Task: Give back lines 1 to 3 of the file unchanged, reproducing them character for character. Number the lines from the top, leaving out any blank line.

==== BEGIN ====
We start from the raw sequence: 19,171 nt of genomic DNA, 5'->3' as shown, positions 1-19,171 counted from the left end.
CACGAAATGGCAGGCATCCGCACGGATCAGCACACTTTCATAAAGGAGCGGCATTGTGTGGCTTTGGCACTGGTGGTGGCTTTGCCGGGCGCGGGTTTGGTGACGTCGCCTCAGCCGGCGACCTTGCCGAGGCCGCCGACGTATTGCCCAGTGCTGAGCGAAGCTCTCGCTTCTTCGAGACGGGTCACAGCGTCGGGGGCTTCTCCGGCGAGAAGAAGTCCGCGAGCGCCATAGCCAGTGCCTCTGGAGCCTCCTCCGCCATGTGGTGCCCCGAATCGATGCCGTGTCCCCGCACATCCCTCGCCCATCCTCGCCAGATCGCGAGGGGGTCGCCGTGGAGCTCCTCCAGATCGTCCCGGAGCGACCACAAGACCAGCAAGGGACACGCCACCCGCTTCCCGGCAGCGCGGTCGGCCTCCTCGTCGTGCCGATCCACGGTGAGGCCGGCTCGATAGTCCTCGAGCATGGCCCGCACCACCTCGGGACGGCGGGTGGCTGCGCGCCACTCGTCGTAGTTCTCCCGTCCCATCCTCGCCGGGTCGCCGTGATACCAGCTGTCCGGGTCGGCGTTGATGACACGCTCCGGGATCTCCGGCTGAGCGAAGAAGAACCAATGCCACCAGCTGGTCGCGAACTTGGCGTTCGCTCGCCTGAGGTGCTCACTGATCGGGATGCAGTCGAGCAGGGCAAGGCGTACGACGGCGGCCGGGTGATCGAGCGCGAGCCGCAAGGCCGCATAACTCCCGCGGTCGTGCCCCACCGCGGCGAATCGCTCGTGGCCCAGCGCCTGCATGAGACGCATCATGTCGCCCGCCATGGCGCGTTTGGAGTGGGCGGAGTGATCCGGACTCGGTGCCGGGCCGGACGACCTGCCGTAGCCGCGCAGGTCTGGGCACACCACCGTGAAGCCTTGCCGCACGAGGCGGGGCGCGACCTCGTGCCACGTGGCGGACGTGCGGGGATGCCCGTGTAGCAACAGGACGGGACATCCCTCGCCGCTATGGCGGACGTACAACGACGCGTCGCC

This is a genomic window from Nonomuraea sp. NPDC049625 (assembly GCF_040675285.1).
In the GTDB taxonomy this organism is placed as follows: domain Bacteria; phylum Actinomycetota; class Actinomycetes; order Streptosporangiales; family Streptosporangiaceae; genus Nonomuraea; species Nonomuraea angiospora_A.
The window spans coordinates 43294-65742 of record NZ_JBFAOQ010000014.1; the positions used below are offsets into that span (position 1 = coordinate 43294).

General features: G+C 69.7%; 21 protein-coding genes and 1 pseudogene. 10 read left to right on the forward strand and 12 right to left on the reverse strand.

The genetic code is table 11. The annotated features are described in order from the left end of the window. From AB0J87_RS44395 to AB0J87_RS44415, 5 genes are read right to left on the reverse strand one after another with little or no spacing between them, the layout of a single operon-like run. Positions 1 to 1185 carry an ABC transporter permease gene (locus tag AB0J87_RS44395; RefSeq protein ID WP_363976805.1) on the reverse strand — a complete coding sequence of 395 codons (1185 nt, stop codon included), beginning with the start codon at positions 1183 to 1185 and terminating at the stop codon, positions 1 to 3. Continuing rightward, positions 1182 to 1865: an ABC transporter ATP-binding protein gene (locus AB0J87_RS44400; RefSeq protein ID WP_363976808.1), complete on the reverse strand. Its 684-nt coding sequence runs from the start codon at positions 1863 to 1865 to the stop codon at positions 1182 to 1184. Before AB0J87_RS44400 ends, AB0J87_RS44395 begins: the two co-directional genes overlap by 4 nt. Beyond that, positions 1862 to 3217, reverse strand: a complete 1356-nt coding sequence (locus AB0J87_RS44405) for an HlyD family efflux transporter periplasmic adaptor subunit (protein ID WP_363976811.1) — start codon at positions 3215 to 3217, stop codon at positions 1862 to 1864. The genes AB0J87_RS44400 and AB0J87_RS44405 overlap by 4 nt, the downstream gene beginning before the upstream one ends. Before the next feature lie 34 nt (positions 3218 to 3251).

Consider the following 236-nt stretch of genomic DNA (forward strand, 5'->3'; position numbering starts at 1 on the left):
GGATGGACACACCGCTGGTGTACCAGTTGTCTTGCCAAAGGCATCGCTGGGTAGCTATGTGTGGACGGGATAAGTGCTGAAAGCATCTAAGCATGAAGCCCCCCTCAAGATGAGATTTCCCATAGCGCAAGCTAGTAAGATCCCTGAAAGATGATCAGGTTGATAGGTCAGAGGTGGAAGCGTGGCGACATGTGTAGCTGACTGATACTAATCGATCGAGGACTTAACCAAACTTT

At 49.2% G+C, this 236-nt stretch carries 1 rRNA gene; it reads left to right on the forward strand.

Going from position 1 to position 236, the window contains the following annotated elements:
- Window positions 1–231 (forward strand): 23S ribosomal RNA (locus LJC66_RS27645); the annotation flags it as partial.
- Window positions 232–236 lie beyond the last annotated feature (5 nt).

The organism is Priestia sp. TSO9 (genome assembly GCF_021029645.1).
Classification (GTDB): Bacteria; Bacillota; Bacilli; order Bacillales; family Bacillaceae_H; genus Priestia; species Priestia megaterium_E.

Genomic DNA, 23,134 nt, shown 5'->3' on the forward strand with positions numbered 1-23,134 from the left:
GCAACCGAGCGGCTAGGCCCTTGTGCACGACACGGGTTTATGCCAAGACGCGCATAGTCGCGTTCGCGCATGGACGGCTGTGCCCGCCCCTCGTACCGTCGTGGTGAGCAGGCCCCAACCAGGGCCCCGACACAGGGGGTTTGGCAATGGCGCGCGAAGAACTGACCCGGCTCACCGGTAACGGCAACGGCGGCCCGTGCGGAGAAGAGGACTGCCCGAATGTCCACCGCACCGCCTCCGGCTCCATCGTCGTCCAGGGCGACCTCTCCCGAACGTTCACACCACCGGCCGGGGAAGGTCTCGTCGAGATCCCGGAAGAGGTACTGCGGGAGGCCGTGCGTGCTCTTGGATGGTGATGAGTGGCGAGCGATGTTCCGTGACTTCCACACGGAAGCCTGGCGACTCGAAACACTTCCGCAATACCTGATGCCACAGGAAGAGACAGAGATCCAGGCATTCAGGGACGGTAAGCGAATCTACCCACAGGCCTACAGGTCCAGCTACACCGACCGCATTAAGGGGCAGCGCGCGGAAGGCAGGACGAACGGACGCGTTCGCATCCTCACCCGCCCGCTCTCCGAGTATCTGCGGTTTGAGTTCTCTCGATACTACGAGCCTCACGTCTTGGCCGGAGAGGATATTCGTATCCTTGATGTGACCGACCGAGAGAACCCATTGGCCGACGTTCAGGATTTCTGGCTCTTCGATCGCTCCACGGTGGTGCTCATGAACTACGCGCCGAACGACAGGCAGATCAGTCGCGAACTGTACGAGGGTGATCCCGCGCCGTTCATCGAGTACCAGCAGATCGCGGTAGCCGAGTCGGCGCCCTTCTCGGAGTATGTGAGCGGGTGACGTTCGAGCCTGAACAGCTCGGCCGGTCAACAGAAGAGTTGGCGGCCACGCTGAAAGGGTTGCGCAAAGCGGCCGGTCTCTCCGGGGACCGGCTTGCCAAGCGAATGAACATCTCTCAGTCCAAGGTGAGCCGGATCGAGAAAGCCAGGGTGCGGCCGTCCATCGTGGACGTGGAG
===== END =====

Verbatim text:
We start from the raw sequence: 19,171 nt of genomic DNA, 5'->3' as shown, positions 1-19,171 counted from the left end.
CACGAAATGGCAGGCATCCGCACGGATCAGCACACTTTCATAAAGGAGCGGCATTGTGTGGCTTTGGCACTGGTGGTGGCTTTGCCGGGCGCGGGTTTGGTGACGTCGCCTCAGCCGGCGACCTTGCCGAGGCCGCCGACGTATTGCCCAGTGCTGAGCGAAGCTCTCGCTTCTTCGAGACGGGTCACAGCGTCGGGGGCTTCTCCGGCGAGAAGAAGTCCGCGAGCGCCATAGCCAGTGCCTCTGGAGCCTCCTCCGCCATGTGGTGCCCCGAATCGATGCCGTGTCCCCGCACATCCCTCGCCCATCCTCGCCAGATCGCGAGGGGGTCGCCGTGGAGCTCCTCCAGATCGTCCCGGAGCGACCACAAGACCAGCAAGGGACACGCCACCCGCTTCCCGGCAGCGCGGTCGGCCTCCTCGTCGTGCCGATCCACGGTGAGGCCGGCTCGATAGTCCTCGAGCATGGCCCGCACCACCTCGGGACGGCGGGTGGCTGCGCGCCACTCGTCGTAGTTCTCCCGTCCCATCCTCGCCGGGTCGCCGTGATACCAGCTGTCCGGGTCGGCGTTGATGACACGCTCCGGGATCTCCGGCTGAGCGAAGAAGAACCAATGCCACCAGCTGGTCGCGAACTTGGCGTTCGCTCGCCTGAGGTGCTCACTGATCGGGATGCAGTCGAGCAGGGCAAGGCGTACGACGGCGGCCGGGTGATCGAGCGCGAGCCGCAAGGCCGCATAACTCCCGCGGTCGTGCCCCACCGCGGCGAATCGCTCGTGGCCCAGCGCCTGCATGAGACGCATCATGTCGCCCGCCATGGCGCGTTTGGAGTGGGCGGAGTGATCCGGACTCGGTGCCGGGCCGGACGACCTGCCGTAGCCGCGCAGGTCTGGGCACACCACCGTGAAGCCTTGCCGCACGAGGCGGGGCGCGACCTCGTGCCACGTGGCGGACGTGCGGGGATGCCCGTGTAGCAACAGGACGGGACATCCCTCGCCGCTATGGCGGACGTACAACGACGCGTCGCC

This is a genomic window from Nonomuraea sp. NPDC049625 (assembly GCF_040675285.1).